Aiming at explaining this phenomenon we measured urea and creatinine in blood and urine samples in order to calculate the fractional excretion of urea (FEU). As we can appreciate in Table I, fractional excretion of urea was excessively high (FEU: 103%), meaning that this substance was markely excreted, phenomenon that could explain the paradoxical normal plasma urea level in the context of an acute renal failure.
Since nephrotoxic drugs were removed, the acute renal failure progressively healed normalizing plasma creatinine values.
The acute renal failure previously described could be caused by two potential mechanisms: bone infection and nephrotoxic antibiotics. However, since renal deterioration begun after these drugs were iniciated and their remotion led to a clear renal function recovery we considered antibiotics as the main cause of this disturbance. Even though the three antibiotics prescribed in this case are potentially nephrotoxic2. Amikacin, an aminoglycoside, is the most nephrotoxic of them3.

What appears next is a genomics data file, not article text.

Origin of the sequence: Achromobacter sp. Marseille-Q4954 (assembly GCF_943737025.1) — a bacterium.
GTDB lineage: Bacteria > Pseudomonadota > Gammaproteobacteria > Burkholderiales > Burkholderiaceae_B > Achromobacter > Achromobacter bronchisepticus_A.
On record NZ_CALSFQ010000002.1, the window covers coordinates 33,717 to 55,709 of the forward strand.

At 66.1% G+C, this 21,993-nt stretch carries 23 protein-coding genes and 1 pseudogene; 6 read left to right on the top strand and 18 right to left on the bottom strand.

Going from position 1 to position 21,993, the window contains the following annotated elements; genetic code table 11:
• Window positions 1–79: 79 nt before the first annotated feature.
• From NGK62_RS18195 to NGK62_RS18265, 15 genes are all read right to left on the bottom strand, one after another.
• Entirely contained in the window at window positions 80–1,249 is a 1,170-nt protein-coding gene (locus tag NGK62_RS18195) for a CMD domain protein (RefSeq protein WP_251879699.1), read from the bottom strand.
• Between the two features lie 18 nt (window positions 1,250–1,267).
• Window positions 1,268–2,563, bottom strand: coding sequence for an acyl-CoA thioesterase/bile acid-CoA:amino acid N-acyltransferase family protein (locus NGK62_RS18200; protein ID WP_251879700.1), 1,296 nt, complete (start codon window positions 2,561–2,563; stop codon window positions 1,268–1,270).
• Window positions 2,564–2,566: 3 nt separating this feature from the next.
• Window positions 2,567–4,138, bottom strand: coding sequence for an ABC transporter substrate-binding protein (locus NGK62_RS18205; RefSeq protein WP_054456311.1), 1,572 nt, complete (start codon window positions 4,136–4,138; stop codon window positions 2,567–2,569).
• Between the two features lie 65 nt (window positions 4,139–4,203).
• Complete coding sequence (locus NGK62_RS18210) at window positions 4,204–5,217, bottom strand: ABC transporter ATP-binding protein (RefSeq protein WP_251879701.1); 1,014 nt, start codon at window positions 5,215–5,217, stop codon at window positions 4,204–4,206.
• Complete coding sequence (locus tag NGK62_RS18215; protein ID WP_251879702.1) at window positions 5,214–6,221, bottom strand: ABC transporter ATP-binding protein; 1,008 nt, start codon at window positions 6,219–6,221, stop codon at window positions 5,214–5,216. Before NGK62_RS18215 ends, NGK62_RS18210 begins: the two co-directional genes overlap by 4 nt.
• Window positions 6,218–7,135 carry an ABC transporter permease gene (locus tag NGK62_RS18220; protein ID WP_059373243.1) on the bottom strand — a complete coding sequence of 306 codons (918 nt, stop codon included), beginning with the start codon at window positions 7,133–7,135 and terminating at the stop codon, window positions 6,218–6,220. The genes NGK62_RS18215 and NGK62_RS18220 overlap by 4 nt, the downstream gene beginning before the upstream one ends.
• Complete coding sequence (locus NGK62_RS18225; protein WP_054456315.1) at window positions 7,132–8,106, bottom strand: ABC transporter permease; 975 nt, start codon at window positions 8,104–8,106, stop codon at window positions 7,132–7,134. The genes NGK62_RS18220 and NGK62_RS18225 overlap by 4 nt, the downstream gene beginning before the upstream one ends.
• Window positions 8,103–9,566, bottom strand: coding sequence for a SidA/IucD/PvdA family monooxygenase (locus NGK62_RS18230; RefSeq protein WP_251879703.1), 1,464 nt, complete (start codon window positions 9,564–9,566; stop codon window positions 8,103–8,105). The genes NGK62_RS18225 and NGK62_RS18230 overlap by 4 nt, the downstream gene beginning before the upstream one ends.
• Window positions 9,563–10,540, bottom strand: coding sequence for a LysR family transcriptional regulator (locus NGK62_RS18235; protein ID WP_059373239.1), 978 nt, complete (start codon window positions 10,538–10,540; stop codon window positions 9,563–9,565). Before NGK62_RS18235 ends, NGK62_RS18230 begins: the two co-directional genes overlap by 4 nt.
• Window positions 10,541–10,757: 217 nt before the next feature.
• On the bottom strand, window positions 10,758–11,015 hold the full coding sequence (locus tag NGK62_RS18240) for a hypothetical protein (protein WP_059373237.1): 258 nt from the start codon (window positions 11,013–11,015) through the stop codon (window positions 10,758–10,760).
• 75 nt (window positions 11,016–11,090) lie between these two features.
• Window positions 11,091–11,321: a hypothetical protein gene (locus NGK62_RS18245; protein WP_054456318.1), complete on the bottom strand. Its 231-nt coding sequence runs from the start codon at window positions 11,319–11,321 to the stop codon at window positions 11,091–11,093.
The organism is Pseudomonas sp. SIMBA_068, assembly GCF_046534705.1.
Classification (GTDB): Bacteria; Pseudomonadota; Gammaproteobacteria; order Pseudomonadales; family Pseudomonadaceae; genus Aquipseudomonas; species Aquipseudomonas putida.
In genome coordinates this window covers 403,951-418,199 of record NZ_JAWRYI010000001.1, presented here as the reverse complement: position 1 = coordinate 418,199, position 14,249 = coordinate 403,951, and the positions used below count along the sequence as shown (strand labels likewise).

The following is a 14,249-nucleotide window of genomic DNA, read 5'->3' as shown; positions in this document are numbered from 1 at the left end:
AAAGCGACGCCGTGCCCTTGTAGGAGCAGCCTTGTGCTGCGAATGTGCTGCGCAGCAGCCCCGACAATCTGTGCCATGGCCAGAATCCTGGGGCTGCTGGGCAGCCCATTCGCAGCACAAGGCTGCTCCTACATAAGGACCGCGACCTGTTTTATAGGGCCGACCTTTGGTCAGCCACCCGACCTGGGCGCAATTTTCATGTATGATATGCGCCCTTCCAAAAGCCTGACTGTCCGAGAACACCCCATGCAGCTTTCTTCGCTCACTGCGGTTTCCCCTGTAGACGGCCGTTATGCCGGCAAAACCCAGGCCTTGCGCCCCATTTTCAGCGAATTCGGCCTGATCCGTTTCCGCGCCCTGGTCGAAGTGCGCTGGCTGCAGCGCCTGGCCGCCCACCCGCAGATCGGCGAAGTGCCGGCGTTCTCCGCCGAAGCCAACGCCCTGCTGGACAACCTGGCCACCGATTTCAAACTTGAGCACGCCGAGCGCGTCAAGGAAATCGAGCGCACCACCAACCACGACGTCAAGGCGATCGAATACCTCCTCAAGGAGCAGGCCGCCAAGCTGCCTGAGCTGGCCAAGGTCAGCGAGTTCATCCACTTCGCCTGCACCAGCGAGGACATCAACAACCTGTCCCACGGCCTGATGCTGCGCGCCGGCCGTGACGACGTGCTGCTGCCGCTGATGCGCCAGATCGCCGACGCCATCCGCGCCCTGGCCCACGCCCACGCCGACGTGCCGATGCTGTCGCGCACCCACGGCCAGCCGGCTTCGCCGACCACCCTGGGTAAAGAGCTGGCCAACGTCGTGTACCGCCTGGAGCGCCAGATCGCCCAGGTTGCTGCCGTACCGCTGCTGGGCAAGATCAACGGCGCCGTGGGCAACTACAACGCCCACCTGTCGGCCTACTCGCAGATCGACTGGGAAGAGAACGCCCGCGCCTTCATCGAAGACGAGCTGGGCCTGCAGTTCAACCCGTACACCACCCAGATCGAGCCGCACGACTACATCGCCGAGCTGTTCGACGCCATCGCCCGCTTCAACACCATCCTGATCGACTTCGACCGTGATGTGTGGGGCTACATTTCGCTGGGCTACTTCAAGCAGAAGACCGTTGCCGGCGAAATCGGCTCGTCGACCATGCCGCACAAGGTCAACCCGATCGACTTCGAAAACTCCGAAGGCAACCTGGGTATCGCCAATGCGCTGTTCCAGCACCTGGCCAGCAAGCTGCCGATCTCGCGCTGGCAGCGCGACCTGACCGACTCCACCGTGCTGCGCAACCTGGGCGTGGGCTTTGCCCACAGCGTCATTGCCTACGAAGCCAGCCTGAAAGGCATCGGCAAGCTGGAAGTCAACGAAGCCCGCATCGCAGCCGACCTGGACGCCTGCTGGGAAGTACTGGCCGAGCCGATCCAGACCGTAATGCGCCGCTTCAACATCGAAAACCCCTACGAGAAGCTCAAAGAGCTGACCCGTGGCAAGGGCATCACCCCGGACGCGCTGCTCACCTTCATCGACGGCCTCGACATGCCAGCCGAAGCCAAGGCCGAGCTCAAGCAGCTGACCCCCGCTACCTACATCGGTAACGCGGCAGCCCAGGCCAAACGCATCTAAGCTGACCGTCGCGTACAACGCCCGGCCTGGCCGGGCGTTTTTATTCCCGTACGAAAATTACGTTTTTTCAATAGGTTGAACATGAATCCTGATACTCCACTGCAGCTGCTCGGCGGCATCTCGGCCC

Aminoglycosides undergoes renal excretion by glomerular filtration, although a small percentage of filtered drug is reabsorbed proximally. This reabsorbtion is done by pinocytosis through apical surface of tubular epithelial cells causing later perturbation of mitochondrial integrity and disruption of lysosomes into the proximal tubular cells4, 5. Aminoglycosides toxicity is mediated by necrotic and non-necrotic (apoptotic) mechanisms5. Parenchimal accumulation within the renal cortex occurs with these agents with tissue concentrations exceeding serum levels several fold, and on this tissue accumulation is based aminoglycoside proximal tubule toxicity3. However, dissociation between tissue accumulation and preservation of renal function has been reported4.
Aminoglycosides may alter urinary concentratation mechanisms and also reduce collecting tubule response to antidiuretic hormone3. The previous described statements could explain the low-osmolality polyuria documented in our patient.
The striking point of this case is the presence of normal plasma urea level in a context of renal insufficiency. In this case it could not be explained by the existence of a low muscle mass as she was neither malnourished nor small built or old.